We felt very overwhelmed with the initial learning curve, so I really cannot imagine the struggle for a 23 year old to come to grips with the changes that one has no choice but to put in place to manage D effectively. Some day awareness will be such that young adults will not find themselves having to deal with the added confrontation of workplace harassment and your advocacy in having stood against workplace harassment helps all of us.
Our two children have very different personalities. Our oldest, our daughter is extremely outgoing, while our youngest, our son, is very shy and reserved. When our son was diagnosed with D, it was important to us that he become comfortable managing his diabetes in the presence of people and not feel that testing is something that needs to be done out of view, or behind closed doors. With his reserved personality, this has been an ongoing challenge.
Our son’s school board actually has a written diabetes management policy. As part of the policy a clean, private place is to be designated on school grounds for diabetes management and while this is greatly appreciated in situations where one might need to take pants off to administer an injection, confining BG tests to a remote location is neither practical nor desirable. The wording of the written policy clearly shows a board concern with exposure to HIV and Hep B. That being, said at some point the medical and emotional well being of the T1 child needs to be the real priority. We could easily have shown school administration that our son did not pose either an HIV risk or a Hep B risk to any of his fellow students. We were just too new to the whole D thing back then to advocate.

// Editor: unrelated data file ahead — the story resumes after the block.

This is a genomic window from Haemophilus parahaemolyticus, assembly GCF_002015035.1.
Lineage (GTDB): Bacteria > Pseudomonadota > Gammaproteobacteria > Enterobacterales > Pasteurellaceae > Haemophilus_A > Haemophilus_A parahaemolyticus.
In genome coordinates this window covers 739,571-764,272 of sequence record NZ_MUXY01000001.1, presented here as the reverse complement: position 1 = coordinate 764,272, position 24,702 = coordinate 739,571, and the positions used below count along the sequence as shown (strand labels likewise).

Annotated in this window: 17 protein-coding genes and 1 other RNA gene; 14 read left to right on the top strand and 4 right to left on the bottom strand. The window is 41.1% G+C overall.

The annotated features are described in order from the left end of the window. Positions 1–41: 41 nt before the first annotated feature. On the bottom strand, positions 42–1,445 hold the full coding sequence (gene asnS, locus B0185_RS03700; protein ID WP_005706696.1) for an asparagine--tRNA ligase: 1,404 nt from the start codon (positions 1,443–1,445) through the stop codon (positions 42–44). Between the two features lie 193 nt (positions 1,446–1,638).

David had a terrific teacher in a mixed 7/8 class for both of his years in grade 7 and 8. During those years he was able to test his BG in the classroom and be free to drink a juice during class, whenever needed. He was also given access to the photocopy room by the principals office that had a locking door if he did need to remove clothing to administer an injection. These days with the pump, it is just the BG checks and juice sort of thing that needs to be handled and his grade 7/8 teacher’s perspective helped him tremendously in gaining a comfort zone to test wherever and whenever he needed. She was an aggressive, outgoing, fireball of a little lady and she ran a finely tuned classroom. Sadly for the students, she has since retired, but I will always remember her for her practical, sensible approach. She is just one of those teachers that one never forgets and may we all meet more people like her in our working and personal lives.